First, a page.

It’s Aug. 23 and the Los Angeles Dodgers are 89-36 with a 21-game lead over the Arizona Diamondbacks. Another National League West division title is a mere formality at this point.
No, this isn’t 2019 I’m talking about — but 2017 — just a few months before the Dodgers would make their first World Series appearance in nearly 30 years.
This season’s Dodgers are 85-44 and leading the second-place Diamondbacks by 20.5 games in the NL West standings. Like the 2017 group, this team is hoping to make the World Series — and this time win it all.
In looking at the two teams, the 2017 and 2019 Dodgers have a lot in common. Both had the best record in baseball at this point in the season, both were led by Cody Bellinger and both were built around (arguably) the league’s best pitching staff.
So with that in mind, let’s compare the two teams.
Despite the disappointing 2018 sandwiched in the middle, 2017 and 2019 belong to Bellinger in the Dodger history books. In 2017, Bellinger was named Rookie of the Year, smashing 39 home runs with a .933 on-base plus slugging percentage (which was second on the team behind Justin Turner).
This year, those numbers seem pedestrian — with Bellinger already having hit 42 home runs (new career high) and accompanied it with a 1.079 OPS. With a Rookie of the Year Award under his belt, his sights are now set on improving upon his ninth-place finish in the MVP race.
On the pitching side of things, 2017 belonged (yet again) to Clayton Kershaw. His 18 wins and 2.31 ERA were both the best in the league, giving him a second-place finish in the Cy Young voting (his seventh-consecutive top-five finish).
This year, while Kershaw has been quietly magnificent (2.71 ERA), he has more help than ever in the form of Walker Buehler (10-3, 3.16 ERA) and Hyun-Jin Ryu (12-3, 1.64 ERA).
If there’s one key similarity between the two teams, it’s the strength of their starting pitching. In 2017, the Dodgers staff finished with a 3.39 ERA — best in baseball. This season? How about a 2.94 ERA that leads the Majors as well as an MLB-best 85wins and 744.2 innings pitched.
Once again, this group’s fate in October will rest in the hands of the league’s best rotation.
If starting pitching is the great equalizer between these two teams, it’s the lineup and the bullpen where differences begin to emerge. In 2017, the Dodgers boasted the fourth-best ERA (3.38) — which was tops in the NL.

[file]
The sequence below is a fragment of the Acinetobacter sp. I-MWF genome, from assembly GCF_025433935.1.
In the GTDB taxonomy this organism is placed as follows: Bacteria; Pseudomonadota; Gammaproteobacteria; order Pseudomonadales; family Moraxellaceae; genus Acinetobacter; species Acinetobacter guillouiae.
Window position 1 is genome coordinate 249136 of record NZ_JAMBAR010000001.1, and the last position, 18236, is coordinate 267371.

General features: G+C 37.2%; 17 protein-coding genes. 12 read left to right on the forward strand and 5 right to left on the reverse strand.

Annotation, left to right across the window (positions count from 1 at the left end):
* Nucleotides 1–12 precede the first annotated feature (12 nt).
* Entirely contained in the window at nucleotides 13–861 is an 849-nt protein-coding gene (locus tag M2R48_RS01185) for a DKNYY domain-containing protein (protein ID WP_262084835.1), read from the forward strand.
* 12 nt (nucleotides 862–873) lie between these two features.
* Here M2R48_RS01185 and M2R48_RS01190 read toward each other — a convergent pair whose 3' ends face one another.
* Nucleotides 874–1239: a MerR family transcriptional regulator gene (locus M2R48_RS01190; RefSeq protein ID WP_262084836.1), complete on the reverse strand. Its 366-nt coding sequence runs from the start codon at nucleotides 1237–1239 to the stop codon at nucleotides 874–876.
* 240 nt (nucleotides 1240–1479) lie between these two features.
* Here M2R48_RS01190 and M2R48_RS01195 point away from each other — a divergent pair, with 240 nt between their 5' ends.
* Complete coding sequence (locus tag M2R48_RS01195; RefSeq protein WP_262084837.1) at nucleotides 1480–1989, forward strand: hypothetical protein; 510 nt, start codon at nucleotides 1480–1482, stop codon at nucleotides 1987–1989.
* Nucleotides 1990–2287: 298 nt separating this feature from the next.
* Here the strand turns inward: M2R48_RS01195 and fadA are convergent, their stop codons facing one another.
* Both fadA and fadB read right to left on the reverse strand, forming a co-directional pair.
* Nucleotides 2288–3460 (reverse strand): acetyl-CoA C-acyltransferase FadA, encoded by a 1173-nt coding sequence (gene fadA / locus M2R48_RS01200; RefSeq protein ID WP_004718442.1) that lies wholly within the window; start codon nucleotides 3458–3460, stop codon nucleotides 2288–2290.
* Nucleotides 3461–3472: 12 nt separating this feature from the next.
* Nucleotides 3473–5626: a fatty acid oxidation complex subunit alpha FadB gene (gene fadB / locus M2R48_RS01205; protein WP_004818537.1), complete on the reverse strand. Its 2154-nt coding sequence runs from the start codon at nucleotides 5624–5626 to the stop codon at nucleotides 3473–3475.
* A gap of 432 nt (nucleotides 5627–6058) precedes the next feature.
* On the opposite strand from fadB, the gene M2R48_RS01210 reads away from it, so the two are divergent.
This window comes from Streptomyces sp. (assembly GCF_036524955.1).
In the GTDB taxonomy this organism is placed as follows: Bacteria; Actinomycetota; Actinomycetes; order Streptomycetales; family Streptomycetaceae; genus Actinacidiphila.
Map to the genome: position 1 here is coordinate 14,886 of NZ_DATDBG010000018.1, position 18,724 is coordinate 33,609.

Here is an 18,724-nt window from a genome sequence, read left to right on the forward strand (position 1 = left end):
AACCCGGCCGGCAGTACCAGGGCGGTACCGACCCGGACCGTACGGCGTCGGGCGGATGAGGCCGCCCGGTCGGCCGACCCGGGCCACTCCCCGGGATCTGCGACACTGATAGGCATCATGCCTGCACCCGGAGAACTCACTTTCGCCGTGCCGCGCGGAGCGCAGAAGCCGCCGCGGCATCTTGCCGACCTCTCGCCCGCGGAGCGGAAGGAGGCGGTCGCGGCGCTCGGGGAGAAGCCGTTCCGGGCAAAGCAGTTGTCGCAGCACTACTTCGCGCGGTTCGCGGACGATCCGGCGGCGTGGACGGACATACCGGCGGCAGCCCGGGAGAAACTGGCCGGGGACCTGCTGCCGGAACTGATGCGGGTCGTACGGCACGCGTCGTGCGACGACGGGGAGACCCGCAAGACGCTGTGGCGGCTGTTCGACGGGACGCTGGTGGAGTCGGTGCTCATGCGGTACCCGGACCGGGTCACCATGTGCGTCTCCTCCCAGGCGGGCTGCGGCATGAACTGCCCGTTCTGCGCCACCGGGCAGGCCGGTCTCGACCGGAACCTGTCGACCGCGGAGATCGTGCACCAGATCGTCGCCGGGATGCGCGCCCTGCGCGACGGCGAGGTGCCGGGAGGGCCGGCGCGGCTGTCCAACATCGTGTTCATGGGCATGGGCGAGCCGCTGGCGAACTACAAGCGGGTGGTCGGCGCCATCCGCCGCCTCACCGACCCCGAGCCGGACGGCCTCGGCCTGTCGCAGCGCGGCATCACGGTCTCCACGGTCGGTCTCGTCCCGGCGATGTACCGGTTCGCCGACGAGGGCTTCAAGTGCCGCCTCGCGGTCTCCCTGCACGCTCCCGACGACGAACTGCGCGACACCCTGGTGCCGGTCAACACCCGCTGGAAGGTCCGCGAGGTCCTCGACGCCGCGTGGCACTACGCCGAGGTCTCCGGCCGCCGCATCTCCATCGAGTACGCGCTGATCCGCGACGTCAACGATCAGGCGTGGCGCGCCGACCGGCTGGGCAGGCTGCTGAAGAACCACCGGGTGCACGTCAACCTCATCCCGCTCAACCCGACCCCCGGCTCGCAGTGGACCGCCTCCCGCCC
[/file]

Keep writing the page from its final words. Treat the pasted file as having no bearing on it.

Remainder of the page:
They were also third in saves, second in batting-average-against and second in wins.
This season? Not so much. As of now, the Dodgers are seventh in baseball in bullpen ERA (4.02), 15th in saves, though do rank second in batting-average-against (.227). Keep in mind, however, that the 2017 numbers were boosted by a pair of trade-deadline moves to acquire Tony Cingrani and Tony Watson.
While the 2019 group is lagging behind in the bullpen, the offense is light-years ahead. In 2017, the Dodgers were 12th in runs, 23rd in hits, 11th in home runs and eighth in OPS.
In 2019 the Dodgers are fourth in runs (leading the NL), 10th in hits, third in home runs and fifth in OPS.
In 2017, aside from Bellinger, the group relied primarily on a smaller core of Turner, Corey Seager, Yasmani Grandal, Yasiel Puig and Chris Taylor. This year, however, the Dodgers’ strength lies in their numbers.
While they’re still getting elite production from a small group (Bellinger, Max Muncy, Joc Pederson, etc.), they’re also receiving contributions from the likes of Alex Verdugo, Matt Beaty and David Freese.
As a result, they’ve been able to weather the storm of injuries to Freese, Seager, Pollock, Taylor and Verdugo throughout the season. Furthermore, the 10 walk-off wins the 2017 team had has already been surpassed.
One thing that can’t be discounted on the 2019 Dodgers roster is the level of experience it boasts. In 2017, everything was brand new — but for this group, there are numerous folks who have now been to two World Series and know what it feels like.
On one hand, that could be seen as a disadvantage — the pressure now is greater than ever, and simply making the World Series will no longer be acceptable. On the other, it’s safe to imagine the moment will no longer be too big for Bellinger, Seager, Buehler and other youngsters.
Overall, it’s hard not to be excited about how this 2019 group stacks up against the team from 2017. Of course, it’s a completely different league and (somewhat) different group of players, but the overall composition of the Dodgers’ 2019 roster is pretty remarkable.
Yes, the bullpen has some issues, and there wasn’t the splashy trade most anticipated at the deadline. But the lineup is as potent and deep as ever and their rotation is a three-headed monster (not to mention Kenta Maeda’s solid season and Rich Hill’s ability when he’s healthy).
Of course, none of this matters unless it translates onto the field come crunch time. But you have to like the Dodgers’ chances with this group.